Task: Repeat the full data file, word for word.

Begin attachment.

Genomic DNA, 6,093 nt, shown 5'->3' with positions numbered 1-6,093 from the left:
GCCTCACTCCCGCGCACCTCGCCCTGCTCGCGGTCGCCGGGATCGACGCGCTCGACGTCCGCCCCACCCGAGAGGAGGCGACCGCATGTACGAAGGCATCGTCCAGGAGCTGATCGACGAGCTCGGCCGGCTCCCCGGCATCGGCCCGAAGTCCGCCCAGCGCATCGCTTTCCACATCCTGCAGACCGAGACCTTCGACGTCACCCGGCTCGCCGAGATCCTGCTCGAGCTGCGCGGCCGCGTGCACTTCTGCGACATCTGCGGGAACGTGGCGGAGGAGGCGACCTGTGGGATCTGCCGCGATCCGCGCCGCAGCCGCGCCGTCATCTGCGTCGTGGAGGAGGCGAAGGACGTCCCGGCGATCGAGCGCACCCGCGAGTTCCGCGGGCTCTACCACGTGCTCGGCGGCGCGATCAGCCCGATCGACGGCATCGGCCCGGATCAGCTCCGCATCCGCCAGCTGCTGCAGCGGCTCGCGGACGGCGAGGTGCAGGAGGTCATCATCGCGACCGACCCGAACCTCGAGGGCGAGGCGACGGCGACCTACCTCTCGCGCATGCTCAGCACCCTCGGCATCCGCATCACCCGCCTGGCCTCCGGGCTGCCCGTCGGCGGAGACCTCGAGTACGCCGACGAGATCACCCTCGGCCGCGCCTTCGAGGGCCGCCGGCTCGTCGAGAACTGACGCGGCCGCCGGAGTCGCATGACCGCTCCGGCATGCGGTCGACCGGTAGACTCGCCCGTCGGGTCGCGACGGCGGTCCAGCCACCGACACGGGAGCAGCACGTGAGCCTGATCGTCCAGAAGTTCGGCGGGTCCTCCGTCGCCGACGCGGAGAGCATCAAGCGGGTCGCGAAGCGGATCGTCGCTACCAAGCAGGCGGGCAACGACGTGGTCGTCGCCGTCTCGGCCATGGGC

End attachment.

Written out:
Genomic DNA, 6,093 nt, shown 5'->3' with positions numbered 1-6,093 from the left:
GCCTCACTCCCGCGCACCTCGCCCTGCTCGCGGTCGCCGGGATCGACGCGCTCGACGTCCGCCCCACCCGAGAGGAGGCGACCGCATGTACGAAGGCATCGTCCAGGAGCTGATCGACGAGCTCGGCCGGCTCCCCGGCATCGGCCCGAAGTCCGCCCAGCGCATCGCTTTCCACATCCTGCAGACCGAGACCTTCGACGTCACCCGGCTCGCCGAGATCCTGCTCGAGCTGCGCGGCCGCGTGCACTTCTGCGACATCTGCGGGAACGTGGCGGAGGAGGCGACCTGTGGGATCTGCCGCGATCCGCGCCGCAGCCGCGCCGTCATCTGCGTCGTGGAGGAGGCGAAGGACGTCCCGGCGATCGAGCGCACCCGCGAGTTCCGCGGGCTCTACCACGTGCTCGGCGGCGCGATCAGCCCGATCGACGGCATCGGCCCGGATCAGCTCCGCATCCGCCAGCTGCTGCAGCGGCTCGCGGACGGCGAGGTGCAGGAGGTCATCATCGCGACCGACCCGAACCTCGAGGGCGAGGCGACGGCGACCTACCTCTCGCGCATGCTCAGCACCCTCGGCATCCGCATCACCCGCCTGGCCTCCGGGCTGCCCGTCGGCGGAGACCTCGAGTACGCCGACGAGATCACCCTCGGCCGCGCCTTCGAGGGCCGCCGGCTCGTCGAGAACTGACGCGGCCGCCGGAGTCGCATGACCGCTCCGGCATGCGGTCGACCGGTAGACTCGCCCGTCGGGTCGCGACGGCGGTCCAGCCACCGACACGGGAGCAGCACGTGAGCCTGATCGTCCAGAAGTTCGGCGGGTCCTCCGTCGCCGACGCGGAGAGCATCAAGCGGGTCGCGAAGCGGATCGTCGCTACCAAGCAGGCGGGCAACGACGTGGTCGTCGCCGTCTCGGCCATGGGC